Emi Winter, "Seis Aves," 2003
This suite of six, multicolored relief prints displays the artist's signature use of color, which takes its inspiration from both natural and cultural sources. Winter, who currently resides in Los Angeles but was born in Oaxaca, Mexico in 1973, received her BFA from Oberlin College. While in residence at Chinati in 2001, she took Polaroid photographs of the variously hued light cast by Dan Flavin's fluorescent sculptures and details of Donald Judd's one hundred aluminum boxes, both installations maintained by the foundation. These became the basis for a series of her blended ink relief prints.
The production of such prints is technically daunting, involving the seamless gradation of colors during a single roll over the plate. Obtaining consistent editions required a high level of printing skill and patience. The distribution of color and surface consistency of the prints are so meticulously even that it is difficult not to mistake them for digital inkjet images.
Winter was not educated in abstract art, much less minimalism, and came to her style through the persistent observation of details. "Seis Aves," which translates from the Spanish as "Six Birds," reflects both the colors of her Oaxacan heritage and a willingness to investigate challenging techniques. The shimmering bars that hover in their fields of color invite intimate attention, yet remain mysterious illusions.
by Bill Fox
Note from publisher:
I have exchanged emails with Bill Fox in an attempt to convince him to reconsider the phrase he used in the second paragraph of the above Emi Winter review... " it is difficult not to mistake them for digital inkjet images."
It takes significant skill to know which keystrokes to use to obtain the desired digital end results, but those results are for the most part soulless. The process Emi Winter and I used is not a machine based process, rather human based. Each color is mixed with a spatula on a table top, subtle color nuances of hue, value and saturation are seen first hand with no electronic translations. Although Bill did, by email, agree that rich layered relief prints are..."So physical that, by comparison, (digital) it's virtually sculptural on the page." Bill also went on to say "It's just such a different process. So what was meant to be high praise came out as the obverse or something!"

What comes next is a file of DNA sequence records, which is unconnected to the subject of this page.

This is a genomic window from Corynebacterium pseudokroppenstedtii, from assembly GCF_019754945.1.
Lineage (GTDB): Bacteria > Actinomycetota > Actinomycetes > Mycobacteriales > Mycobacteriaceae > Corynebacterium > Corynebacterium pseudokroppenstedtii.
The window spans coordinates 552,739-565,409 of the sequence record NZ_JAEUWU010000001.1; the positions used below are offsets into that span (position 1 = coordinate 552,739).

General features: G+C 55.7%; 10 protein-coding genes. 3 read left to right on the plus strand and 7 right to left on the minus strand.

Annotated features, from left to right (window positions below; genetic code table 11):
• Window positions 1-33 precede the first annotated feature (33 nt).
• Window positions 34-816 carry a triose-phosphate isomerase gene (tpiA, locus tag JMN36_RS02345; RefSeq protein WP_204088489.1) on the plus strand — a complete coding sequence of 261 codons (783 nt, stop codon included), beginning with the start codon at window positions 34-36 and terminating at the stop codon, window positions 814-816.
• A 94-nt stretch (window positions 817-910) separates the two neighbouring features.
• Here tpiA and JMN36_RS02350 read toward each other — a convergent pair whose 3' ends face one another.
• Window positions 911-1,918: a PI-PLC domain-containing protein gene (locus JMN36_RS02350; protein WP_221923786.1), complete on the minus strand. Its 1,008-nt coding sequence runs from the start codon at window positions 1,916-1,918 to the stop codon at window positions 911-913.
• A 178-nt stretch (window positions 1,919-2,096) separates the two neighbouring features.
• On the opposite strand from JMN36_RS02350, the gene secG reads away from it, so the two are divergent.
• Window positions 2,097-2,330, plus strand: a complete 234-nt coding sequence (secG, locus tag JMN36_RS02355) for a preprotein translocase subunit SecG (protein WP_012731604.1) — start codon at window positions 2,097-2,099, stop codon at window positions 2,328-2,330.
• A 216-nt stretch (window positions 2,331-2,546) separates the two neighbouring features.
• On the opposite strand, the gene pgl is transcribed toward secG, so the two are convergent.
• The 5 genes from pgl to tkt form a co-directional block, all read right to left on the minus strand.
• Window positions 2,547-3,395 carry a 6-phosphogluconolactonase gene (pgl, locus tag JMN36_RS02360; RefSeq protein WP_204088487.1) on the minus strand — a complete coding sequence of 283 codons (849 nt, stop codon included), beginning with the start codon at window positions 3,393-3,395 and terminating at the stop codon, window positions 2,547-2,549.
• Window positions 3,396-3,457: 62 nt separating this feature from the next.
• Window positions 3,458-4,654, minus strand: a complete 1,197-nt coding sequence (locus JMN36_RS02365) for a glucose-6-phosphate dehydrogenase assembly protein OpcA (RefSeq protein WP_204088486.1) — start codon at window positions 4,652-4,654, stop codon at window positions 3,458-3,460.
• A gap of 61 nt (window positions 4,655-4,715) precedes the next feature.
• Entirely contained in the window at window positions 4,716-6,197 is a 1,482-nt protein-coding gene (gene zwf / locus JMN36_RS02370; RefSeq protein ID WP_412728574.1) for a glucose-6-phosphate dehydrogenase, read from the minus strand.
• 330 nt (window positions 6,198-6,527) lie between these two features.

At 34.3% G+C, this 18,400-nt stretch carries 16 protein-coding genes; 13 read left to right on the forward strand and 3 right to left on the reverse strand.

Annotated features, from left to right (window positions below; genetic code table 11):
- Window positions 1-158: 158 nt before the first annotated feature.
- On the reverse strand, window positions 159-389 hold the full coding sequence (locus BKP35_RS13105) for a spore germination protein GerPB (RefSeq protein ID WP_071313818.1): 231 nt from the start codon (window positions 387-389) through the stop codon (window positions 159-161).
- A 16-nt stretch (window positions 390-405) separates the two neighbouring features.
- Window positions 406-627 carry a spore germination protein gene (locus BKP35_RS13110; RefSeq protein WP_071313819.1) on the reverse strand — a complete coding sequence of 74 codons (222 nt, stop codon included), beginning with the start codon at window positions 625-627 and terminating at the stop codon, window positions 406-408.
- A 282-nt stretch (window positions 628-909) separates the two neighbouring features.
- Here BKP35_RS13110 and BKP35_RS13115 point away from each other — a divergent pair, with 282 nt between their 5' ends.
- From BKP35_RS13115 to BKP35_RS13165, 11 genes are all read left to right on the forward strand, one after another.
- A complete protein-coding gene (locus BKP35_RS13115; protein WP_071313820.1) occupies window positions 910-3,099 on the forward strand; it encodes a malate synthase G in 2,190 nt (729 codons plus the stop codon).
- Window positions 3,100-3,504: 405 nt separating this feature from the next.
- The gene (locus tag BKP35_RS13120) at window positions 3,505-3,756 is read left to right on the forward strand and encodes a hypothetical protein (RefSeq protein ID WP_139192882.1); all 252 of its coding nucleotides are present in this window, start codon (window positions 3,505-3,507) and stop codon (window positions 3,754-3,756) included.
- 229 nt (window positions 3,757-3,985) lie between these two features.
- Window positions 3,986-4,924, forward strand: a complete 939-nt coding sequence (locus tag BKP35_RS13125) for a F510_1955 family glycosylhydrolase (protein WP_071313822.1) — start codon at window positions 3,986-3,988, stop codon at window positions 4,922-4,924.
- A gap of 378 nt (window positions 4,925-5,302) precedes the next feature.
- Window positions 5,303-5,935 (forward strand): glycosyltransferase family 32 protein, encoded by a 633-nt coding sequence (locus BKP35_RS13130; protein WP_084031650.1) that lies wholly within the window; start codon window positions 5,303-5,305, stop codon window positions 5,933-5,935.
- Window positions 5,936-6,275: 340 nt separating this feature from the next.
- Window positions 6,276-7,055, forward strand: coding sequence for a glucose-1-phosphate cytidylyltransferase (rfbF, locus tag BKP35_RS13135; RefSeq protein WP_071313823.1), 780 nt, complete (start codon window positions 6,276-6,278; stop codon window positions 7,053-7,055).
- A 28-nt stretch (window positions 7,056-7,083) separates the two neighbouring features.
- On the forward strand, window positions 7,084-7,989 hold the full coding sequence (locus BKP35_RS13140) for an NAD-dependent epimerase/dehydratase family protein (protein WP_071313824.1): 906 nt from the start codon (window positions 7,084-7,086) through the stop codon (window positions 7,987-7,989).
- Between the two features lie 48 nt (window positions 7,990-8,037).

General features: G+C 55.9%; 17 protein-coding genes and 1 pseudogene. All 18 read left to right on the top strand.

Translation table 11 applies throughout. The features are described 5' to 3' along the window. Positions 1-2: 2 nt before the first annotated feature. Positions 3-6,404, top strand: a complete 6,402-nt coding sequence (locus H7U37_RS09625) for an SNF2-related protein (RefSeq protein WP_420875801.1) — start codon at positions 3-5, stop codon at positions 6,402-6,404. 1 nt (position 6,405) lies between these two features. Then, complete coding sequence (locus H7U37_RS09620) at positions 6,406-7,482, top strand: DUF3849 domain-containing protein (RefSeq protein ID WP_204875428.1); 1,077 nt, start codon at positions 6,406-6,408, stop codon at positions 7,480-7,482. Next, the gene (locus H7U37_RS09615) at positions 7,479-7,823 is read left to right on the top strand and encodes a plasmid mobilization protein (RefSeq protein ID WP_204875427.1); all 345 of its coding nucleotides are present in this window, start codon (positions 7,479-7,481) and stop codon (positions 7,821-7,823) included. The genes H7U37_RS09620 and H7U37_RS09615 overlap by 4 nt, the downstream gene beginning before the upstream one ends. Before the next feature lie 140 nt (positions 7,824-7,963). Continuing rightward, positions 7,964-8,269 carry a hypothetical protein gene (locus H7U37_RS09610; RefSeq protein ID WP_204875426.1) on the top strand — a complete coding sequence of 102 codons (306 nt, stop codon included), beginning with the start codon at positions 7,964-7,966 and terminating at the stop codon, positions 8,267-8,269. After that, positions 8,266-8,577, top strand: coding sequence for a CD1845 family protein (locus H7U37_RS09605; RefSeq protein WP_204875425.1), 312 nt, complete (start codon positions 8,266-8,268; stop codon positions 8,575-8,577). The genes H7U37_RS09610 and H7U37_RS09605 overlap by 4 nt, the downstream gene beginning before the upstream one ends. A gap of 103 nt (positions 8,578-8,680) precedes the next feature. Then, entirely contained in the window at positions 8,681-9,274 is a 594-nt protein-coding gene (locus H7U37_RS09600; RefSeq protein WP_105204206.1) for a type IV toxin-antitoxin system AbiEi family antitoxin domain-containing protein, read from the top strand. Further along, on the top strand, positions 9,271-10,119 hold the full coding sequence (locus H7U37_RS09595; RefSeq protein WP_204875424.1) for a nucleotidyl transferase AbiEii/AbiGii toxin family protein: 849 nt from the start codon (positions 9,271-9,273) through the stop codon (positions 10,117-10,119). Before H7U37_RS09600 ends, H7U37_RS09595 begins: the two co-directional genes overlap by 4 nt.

Users of the technique have grappled with what to call digital prints: Iris Prints, Giclee, Piezographs, Carbon Prints, Pigment Prints, or InkJet. Advancements have been made in hardware, software and the ink formulae but there is little difference in all of these processes. There is a beauty to be seen in some inkjet prints but for the most part they don't survive second looks.
Recently I viewed a black/white photo exhibition in which the artist foolishly put beautiful silver prints in the same exhibition with inkjet prints. The depth and glow of the silver nitrate prints were completely missing in what appeared to be professionally printed, large format, inkjet outputs. There is of course a place in the fine art world for inkjet printing since it is just another tool; in fact, there is the probability of using the technique as part of a sculpture in Majlena Braun's Volume #7 of the 30X30cm. series.
Comments are encouraged on the digital subject. I will add opinions and views to this page as they are received, send to: robert@30x30cmProject.com.